If we had a parliamentary system of government, Sen. Mitch McConnell would be expected to resign.
Yet in the face of grass-roots anger and frustration at business-as-usual in Washington, it is doubtful that GOP leadership even now understands the message.
Last week’s defeats were a massive repudiation of GOP leadership. Coming on the heels of Sen. Robert Bennett’s defeat in Utah and the Republican Senatorial Committee’s previous support for Charlie Crist in Florida, and Ken Buck’s endorsement during the Colorado GOP Assembly last weekend, it is clear that many Washington, D.C. GOP leaders are enormously out of touch with the base of the Republican Party — our grass-roots conservatives.
Yet GOP leadership still doesn’t appear to get it, despite tricks to convince angry and frustrated voters otherwise.
Take for instance the upcoming nomination battle for the U.S. Supreme Court. Elena Kagan is one of the most radical, liberal justices ever to be offered for consideration. Yet silence seems to be replacing well-deserved outrage from Senate Republican leaders.
One would think the May 7 election results would be message enough. But even now, Senate Republican leadership is dithering over how, and even if, they should oppose President Obama’s nominee to the U.S. Supreme Court.
McConnell has the tools required to block this nomination. Yet instead of exercising that power, Senate Republican leadership seems quite content to protest vigorously while allowing the coronation of Obama’s hand-picked nominee to commence.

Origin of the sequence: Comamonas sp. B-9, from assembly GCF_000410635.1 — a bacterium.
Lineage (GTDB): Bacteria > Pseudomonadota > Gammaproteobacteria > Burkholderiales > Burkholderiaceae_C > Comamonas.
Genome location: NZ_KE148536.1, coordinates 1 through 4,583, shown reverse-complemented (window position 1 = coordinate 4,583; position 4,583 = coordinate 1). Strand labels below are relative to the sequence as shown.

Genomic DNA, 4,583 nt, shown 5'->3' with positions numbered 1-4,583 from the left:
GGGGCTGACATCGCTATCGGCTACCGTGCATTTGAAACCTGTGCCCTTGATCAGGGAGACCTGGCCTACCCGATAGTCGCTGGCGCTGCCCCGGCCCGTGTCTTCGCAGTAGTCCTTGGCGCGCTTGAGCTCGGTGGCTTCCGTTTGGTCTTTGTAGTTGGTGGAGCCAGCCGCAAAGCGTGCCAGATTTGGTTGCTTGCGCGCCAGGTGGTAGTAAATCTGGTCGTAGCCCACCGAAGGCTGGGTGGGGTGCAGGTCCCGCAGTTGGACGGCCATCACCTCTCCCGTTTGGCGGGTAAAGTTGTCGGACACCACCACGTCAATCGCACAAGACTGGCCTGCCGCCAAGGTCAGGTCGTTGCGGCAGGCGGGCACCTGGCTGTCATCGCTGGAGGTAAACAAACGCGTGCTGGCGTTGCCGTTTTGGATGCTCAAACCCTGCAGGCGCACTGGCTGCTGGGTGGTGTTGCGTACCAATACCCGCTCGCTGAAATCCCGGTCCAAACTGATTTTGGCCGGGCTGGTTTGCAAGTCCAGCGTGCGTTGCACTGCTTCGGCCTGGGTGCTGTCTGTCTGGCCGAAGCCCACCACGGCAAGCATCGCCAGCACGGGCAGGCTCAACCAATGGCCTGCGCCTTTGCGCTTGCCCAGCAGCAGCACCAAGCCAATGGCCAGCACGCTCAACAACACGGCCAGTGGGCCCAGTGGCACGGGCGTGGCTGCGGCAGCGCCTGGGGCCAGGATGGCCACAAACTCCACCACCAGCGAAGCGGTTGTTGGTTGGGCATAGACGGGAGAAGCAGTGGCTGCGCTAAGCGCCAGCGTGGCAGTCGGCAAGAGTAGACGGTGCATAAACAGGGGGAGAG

Washington desperately needs the energy of boat-rocking conservatives to stand up to, rather than stand aside for, the likes of Barack Obama and Harry Reid.
The new conservatives who are being elected this year are a stark contrast from the establishment types who went along with the big government policies of George W. Bush, Tom DeLay, Bill Frist, and others.
The 2010 elections will be a tsunami of biblical proportions. The voters are angry and frightened at the mess that politicians, as well as the leaders of most of America’s major institutions, have made of our country.
If the recent election defeats of establishment Republicans would cause congressional Republicans to become more outspoken in their opposition to President Obama’s nominees and legislative agenda, we might have a better chance at changing America for the better.
Few Republicans will risk being seen as working with Nancy Pelosi, Harry Reid, and other Democrats. Should Mitch McConnell, Jon Kyl, and John Cornyn continue to be unwilling to do what is necessary, they should step aside and make room for new leadership.
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